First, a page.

The organisational process model is very apt in explaining the early-warning-response gap, because it focuses on bureaucratic cultures within states and international organisations. The most prominent example of work that is focused on bureaucratic culture is the writing of Barnett on the genocide in Rwanda.[11] A bureaucratic culture produces powerful and autonomous bureaucrats, whereby rules and procedures, such as the principles of neutrality and impartiality, become ends in themselves rather than the means to realise a certain objective. The model explains very well why the peacekeeping forces maintained the strict and limited standard operating procedures and routines for keeping the peace, even though the situation on the ground was rapidly deteriorating. In the months preceding the genocide in Rwanda, all early warnings were received by the UN, but they failed to effect a change in the decisions of the UN Secretariat. The Secretariat remained unyieldingly committed to thinking in terms of peace and security and the post-conflict transformation process of installing a new multi-ethnic government.[12] At the outbreak of the genocide, the peacekeeper commander general Dallaire phoned five times with the heads of the DPKO in New York (Annan and Riza), but they decided to prohibit the use of force to give safety to the members of the moderate Rwandese government. They reacted according to the organisational process model as if it was a routine decision, even though the Rwandan prime minister and members of his government were killed. In their bureaucratic vision, the UN had to maintain a traditional neutral and impartial peacekeeping role and not take sides against the perpetrators of the impending genocide with forceful action, as was requested by, for instance, the Canadian UNAMIR commander Roméo Dallaire and the Belgian government. The typical answer derived from this organisational process model is of withdrawing almost all peacekeepers when some soldiers were murdered. The soldiers could no longer stay without the consent of the parties as being one of the conditions for peacekeeping operations. Changing one’s views when the situation has changed is not within the limited routinised way of thinking that is characteristic for this organisational process model. Another consideration which prevented the Secretariat to inform the UNSC was the estimation or anticipation that the Security Council would not authorise any (enlarged) intervention anyhow.[13]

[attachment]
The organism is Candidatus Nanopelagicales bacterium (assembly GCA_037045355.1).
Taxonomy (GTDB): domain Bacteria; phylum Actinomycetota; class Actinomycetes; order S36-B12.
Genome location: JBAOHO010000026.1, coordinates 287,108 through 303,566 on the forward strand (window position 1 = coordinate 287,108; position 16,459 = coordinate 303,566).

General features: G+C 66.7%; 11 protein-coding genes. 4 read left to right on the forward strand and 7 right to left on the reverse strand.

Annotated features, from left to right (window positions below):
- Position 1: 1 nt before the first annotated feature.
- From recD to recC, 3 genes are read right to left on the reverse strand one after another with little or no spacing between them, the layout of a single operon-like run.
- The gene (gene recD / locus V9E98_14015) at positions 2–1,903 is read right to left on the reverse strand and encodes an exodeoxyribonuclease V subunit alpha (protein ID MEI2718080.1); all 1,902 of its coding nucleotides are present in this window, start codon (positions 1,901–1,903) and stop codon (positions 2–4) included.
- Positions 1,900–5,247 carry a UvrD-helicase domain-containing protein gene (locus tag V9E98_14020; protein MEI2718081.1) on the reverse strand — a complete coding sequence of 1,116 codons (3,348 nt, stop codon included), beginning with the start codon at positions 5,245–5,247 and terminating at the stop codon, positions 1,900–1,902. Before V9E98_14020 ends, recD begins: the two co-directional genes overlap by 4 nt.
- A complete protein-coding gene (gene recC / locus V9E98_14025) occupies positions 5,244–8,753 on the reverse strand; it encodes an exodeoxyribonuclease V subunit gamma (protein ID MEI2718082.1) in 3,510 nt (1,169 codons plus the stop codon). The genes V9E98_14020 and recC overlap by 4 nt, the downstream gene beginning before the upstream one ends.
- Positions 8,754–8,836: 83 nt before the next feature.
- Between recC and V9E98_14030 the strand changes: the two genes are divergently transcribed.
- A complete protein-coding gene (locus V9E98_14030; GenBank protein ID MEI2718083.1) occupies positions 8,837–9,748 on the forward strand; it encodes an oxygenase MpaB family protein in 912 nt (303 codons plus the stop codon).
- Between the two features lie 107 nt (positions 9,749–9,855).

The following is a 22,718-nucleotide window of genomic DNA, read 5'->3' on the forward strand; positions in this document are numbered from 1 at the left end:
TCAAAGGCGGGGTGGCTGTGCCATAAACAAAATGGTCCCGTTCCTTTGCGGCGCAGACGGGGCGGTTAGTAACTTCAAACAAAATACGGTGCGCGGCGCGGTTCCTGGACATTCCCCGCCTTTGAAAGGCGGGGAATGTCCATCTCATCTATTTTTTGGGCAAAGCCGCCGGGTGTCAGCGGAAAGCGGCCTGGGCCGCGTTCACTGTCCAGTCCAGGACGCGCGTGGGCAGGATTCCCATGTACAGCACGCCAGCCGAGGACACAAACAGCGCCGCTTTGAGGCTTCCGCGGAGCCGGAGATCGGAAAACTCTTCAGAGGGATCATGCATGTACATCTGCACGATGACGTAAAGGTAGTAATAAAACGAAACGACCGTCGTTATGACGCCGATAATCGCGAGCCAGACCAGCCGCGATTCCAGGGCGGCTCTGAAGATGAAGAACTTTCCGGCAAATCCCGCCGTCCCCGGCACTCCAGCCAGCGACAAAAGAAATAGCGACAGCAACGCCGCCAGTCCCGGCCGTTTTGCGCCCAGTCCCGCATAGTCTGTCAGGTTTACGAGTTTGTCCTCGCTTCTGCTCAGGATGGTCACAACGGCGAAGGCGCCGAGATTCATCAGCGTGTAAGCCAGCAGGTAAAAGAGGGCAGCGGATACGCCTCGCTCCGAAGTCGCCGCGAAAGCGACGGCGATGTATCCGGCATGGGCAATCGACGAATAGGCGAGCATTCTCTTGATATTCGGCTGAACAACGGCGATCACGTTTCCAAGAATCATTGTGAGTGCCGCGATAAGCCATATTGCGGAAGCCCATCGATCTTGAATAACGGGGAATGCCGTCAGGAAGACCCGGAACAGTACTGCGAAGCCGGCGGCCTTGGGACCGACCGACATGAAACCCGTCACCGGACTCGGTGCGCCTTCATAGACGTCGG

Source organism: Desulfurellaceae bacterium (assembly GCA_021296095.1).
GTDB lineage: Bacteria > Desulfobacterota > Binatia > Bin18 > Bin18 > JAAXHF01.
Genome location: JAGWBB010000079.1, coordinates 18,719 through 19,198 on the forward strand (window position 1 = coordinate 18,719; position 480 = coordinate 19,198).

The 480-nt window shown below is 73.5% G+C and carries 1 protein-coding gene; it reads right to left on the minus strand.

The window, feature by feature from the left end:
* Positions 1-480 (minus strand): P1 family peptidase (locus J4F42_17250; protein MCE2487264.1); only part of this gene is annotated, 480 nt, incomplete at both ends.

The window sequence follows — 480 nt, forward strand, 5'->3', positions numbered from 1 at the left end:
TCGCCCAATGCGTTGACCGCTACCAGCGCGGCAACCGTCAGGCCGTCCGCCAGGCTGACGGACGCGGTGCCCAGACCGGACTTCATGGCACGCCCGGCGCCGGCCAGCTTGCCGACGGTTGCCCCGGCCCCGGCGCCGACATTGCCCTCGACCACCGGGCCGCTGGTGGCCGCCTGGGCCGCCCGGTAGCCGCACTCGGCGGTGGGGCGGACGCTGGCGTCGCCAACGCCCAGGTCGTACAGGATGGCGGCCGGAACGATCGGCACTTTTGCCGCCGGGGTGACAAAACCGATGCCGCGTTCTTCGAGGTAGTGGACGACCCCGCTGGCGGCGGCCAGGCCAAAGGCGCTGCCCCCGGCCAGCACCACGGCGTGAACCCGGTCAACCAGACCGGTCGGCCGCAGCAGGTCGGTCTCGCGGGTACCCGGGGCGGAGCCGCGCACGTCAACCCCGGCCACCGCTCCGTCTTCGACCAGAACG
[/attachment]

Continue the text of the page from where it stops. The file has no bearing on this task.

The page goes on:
Neutrality and impartiality became ends in themselves rather than the means to realise a certain objective. It is not unreasonable to argue that genocide requires a total opposition from the United Nations, because genocide can be seen as threatening everything the UN has stood for, as laid down in its Charter. But this did not happen. Instead, the UN and UN officials were primarily concerned with the interests of the UN. A UN official in New York stated, “I was more committed to the survival of the UN than I was to the Rwandans.”[14]

Bureaucratic Politics Model